316 F.3d 584
Judy Lynn TAHFS, Plaintiff-Appellant/Cross-Appellee,
William N. PROCTOR; Miranda K. Proctor, Defendants-Appellees/Cross-Appellants.
United States Court of Appeals, Sixth Circuit.
Argued: July 30, 2002.
Decided and Filed: January 14, 2003.
Michael S. Cafferty (argued and briefed), Vander Male, Bellamy & Gilchrist, Detroit, MI, for Appellant.
Frank D. Eaman (argued and briefed), Steven J. Grobbel (briefed), Bellanca, Beattie & DeLisle, Harper Woods, MI, for Appellees.
Before: RYAN and BOGGS, Circuit Judges; HAYNES, District Judge.*
RYAN, Circuit Judge.
The plaintiff, Judy Lynn Tahfs, appeals from the district court's order dismissing, pursuant to Fed.R.Civ.P. 12(b)(6), the complaint Tahfs had filed under 42 U.S.C. § 1983 against William N. Proctor and Miranda K. Proctor, alleging that they had acted in concert with staff members of the Wayne County, Michigan, Third Circuit Court to obtain personal protection orders that violated Tahfs's First and Fourteenth Amendment rights.
Tahfs also appeals from the district court's order awarding the Proctors $6,865 in attorney fees, pursuant to Fed.R.Civ.P. 11 and 42 U.S.C. § 1988. On cross-appeal, the Proctors argue that the district court abused its discretion when it failed to award $12,301.78 in attorney fees, as defense counsel had sought.
For the reasons set forth below, we AFFIRM the district court's dismissal of Tahfs's § 1983 claim. However, because Tahfs's legal argument was not unreasonable, frivolous, or without foundation, we hold that the district court abused its discretion in awarding $6,865 in attorney fees, and we REVERSE that award.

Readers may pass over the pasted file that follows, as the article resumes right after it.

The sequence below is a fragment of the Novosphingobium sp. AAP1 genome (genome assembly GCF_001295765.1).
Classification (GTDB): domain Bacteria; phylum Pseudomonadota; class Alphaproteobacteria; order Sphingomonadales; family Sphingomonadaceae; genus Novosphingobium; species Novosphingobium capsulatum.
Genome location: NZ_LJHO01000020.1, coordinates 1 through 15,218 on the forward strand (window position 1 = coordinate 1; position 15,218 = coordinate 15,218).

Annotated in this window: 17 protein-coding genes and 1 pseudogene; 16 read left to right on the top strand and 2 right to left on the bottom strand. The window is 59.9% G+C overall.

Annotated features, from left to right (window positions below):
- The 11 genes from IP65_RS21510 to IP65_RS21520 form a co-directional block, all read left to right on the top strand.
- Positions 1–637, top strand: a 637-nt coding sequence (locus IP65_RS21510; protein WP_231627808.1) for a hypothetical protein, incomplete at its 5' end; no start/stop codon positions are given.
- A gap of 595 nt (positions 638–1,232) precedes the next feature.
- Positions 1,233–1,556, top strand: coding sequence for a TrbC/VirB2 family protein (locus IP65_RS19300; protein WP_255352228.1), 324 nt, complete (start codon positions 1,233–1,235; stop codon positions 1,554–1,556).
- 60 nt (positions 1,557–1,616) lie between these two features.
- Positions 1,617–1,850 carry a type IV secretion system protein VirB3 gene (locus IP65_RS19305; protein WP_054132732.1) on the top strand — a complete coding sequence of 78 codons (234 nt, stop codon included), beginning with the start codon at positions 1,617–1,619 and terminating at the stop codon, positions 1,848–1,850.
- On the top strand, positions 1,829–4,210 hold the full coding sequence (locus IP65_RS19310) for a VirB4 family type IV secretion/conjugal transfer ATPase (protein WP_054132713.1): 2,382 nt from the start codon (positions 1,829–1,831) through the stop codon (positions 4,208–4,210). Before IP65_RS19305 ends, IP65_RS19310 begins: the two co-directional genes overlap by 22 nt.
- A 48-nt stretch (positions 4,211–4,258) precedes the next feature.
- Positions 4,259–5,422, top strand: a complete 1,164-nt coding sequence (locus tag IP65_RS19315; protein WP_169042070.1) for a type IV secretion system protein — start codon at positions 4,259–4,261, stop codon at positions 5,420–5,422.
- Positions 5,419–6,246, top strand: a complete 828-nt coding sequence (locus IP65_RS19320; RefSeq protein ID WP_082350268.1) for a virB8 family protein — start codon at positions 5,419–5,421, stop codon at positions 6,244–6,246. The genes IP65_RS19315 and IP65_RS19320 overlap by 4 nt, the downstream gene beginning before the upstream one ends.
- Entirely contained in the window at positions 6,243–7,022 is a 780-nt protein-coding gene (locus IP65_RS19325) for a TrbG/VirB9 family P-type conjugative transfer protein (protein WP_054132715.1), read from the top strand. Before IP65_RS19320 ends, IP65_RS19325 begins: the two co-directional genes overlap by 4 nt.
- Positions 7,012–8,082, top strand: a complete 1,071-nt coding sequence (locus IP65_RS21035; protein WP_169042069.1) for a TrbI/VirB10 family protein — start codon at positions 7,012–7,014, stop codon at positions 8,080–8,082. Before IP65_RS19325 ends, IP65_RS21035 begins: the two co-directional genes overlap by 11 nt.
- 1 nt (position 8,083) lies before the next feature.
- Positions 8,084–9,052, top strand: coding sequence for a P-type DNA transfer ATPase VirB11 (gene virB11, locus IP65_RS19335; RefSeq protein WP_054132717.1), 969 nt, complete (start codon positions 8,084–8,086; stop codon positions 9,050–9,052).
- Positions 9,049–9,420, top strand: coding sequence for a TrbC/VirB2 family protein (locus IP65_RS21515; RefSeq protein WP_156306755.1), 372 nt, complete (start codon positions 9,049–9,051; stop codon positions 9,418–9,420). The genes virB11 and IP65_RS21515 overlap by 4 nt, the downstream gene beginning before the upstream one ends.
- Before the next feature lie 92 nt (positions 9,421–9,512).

A. Motion to Dismiss
From the early 1990s to October 1999, Judy Lynn Tahfs and William N. Proctor, a Detroit-based television reporter, carried on an extramarital affair. Tahfs alleges that after the affair ended, Proctor began a campaign of harassment and intimidation designed to prevent her from making public their relationship. Tahfs states that, due to the harassment, she intended in October 1999 to obtain a personal protection order (PPO), but that Proctor persuaded her not to file the petition. Shortly thereafter, Proctor and his wife, Miranda K. Proctor, filed their own petitions for PPOs against Tahfs. On October 25, 1999, the Wayne County Third Circuit Court issued separate ex parte PPOs for William and Miranda Proctor against Tahfs. In response, Tahfs filed a complaint in federal district court on January 26, 2000, alleging, in effect, corrupt complicity between the Proctors and unnamed personnel of the Wayne County Circuit Court to deprive Tahfs of her constitutional rights, as more fully detailed below.